How Long Does Coronavirus Live on Surfaces?

In a recent study published by the New England Journal of Medicine, researchers gave some insight on just how long the novel Coronavirus (COVID-19) can survive, and continue to be contagious, on different surface materials. The research was led by Dr. Vincent Munster of NIH’s National Institute of Allergy and Infectious Diseases (NIAID), and the results were first published on March 17, 2020.

The surfaces included in the experiment are plastic, stainless steel, copper, and cardboard. The scientists also suspended the virus in aerosols. “This technique was used to determine if the virus could linger in the air.” according to the U.S. National Institution of Health (NIH).

Plastic and stainless steel surfaces remained infectious with the Coronavirus for two to three days under the conditions of the experiment. “These times will vary under real-world conditions, depending on factors including temperature, humidity, ventilation, and the amount of virus deposited.”

Cardboard remained infectious for up to 24 hours, and copper for only 4 hours. Catching the Coronavirus through surface contact is contingent upon the virus getting through passages such as your eyes, nose, or mouth. So as long as you wash your hands often and avoid touching your face, the biggest danger is breathing the virus directly into your respiratory system.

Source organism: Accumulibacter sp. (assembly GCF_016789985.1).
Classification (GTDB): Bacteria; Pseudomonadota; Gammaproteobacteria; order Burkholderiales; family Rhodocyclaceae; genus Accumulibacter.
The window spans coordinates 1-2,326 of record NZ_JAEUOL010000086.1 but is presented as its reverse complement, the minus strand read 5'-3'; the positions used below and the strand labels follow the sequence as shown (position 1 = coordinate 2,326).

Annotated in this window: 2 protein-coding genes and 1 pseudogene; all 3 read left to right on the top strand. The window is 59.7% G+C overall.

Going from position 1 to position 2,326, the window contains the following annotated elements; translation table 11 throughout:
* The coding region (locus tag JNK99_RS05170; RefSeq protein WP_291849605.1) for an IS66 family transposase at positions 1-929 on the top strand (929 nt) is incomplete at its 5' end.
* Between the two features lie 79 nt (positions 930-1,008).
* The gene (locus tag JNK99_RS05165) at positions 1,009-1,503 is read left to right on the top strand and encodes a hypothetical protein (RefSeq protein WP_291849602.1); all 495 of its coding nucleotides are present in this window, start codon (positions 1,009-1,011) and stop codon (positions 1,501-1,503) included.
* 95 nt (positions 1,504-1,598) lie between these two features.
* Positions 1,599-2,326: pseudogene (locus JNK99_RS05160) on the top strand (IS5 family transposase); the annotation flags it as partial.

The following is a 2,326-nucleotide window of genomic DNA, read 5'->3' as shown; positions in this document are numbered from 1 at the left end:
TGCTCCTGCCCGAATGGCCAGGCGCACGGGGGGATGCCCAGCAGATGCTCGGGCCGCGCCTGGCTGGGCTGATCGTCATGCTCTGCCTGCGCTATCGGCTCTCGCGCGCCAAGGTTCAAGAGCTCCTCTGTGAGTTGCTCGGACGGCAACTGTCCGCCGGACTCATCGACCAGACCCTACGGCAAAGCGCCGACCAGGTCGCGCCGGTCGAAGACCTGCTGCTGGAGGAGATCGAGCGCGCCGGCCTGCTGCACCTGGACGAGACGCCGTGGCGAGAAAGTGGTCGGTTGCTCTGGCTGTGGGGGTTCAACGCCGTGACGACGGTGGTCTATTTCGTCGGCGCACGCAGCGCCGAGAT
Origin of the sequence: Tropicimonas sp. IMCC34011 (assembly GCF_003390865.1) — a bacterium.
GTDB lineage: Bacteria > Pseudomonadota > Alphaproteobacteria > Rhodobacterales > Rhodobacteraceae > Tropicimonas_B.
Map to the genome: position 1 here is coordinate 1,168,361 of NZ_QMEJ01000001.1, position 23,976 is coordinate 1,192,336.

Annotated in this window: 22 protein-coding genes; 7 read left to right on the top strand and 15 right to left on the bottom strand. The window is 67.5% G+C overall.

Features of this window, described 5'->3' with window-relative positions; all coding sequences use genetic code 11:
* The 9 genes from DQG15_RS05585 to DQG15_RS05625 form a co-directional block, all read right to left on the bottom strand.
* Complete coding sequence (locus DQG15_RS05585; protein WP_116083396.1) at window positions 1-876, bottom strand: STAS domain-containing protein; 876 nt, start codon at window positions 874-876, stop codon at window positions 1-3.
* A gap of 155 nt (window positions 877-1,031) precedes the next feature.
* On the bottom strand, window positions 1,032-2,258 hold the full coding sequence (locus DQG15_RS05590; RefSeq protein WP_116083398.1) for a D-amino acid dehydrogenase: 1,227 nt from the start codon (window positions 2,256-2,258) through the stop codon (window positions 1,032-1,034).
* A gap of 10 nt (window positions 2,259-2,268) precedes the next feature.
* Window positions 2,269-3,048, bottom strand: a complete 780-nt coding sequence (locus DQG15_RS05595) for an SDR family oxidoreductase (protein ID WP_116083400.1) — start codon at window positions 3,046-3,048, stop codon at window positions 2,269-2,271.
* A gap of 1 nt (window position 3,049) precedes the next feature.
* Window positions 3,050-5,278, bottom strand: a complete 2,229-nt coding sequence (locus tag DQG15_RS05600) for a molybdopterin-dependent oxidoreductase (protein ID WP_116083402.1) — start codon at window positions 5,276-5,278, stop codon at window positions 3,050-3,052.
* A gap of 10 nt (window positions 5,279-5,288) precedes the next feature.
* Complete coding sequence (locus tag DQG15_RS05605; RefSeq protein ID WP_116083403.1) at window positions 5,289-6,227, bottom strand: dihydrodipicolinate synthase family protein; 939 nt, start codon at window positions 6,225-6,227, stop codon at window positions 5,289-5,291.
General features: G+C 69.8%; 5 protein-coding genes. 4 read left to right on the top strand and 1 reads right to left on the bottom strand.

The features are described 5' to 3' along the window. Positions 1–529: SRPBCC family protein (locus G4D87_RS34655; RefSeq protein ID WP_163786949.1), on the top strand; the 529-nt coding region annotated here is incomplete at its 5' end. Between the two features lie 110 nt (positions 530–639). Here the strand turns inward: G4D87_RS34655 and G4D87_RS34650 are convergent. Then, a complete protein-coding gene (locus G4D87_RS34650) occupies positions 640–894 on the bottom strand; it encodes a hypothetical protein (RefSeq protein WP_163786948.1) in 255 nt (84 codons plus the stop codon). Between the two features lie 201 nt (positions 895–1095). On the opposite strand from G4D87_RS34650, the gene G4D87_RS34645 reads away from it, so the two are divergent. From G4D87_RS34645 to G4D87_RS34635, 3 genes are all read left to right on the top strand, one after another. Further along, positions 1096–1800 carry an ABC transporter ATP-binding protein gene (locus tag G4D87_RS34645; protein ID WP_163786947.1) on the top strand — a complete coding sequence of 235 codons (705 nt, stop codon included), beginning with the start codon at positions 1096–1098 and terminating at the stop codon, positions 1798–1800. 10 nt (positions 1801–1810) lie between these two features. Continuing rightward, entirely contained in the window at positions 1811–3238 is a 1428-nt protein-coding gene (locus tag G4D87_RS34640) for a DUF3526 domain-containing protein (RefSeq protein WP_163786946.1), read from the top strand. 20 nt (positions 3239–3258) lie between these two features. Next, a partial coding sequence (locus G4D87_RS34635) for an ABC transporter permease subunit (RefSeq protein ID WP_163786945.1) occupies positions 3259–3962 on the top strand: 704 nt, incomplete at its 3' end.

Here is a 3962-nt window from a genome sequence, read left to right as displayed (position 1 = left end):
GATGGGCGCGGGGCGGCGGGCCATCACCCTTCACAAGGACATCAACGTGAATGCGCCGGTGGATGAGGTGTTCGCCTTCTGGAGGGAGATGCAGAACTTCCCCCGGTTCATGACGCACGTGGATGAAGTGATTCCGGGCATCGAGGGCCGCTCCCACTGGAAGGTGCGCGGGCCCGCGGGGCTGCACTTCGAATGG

The virus “was detectable in aerosols for up to three hours.” according to the results of the experiment. That means following in-home instructions given by the State is very important, because the Coronavirus can linger in the air even after the infected individual has left.

It is important to remember that the experiment did not include human test subjects, as that would be unethical. The NIH stated, “although the viruses were able to infect cells in the laboratory, how much the virus is likely to cause infections in people remains to be studied.”

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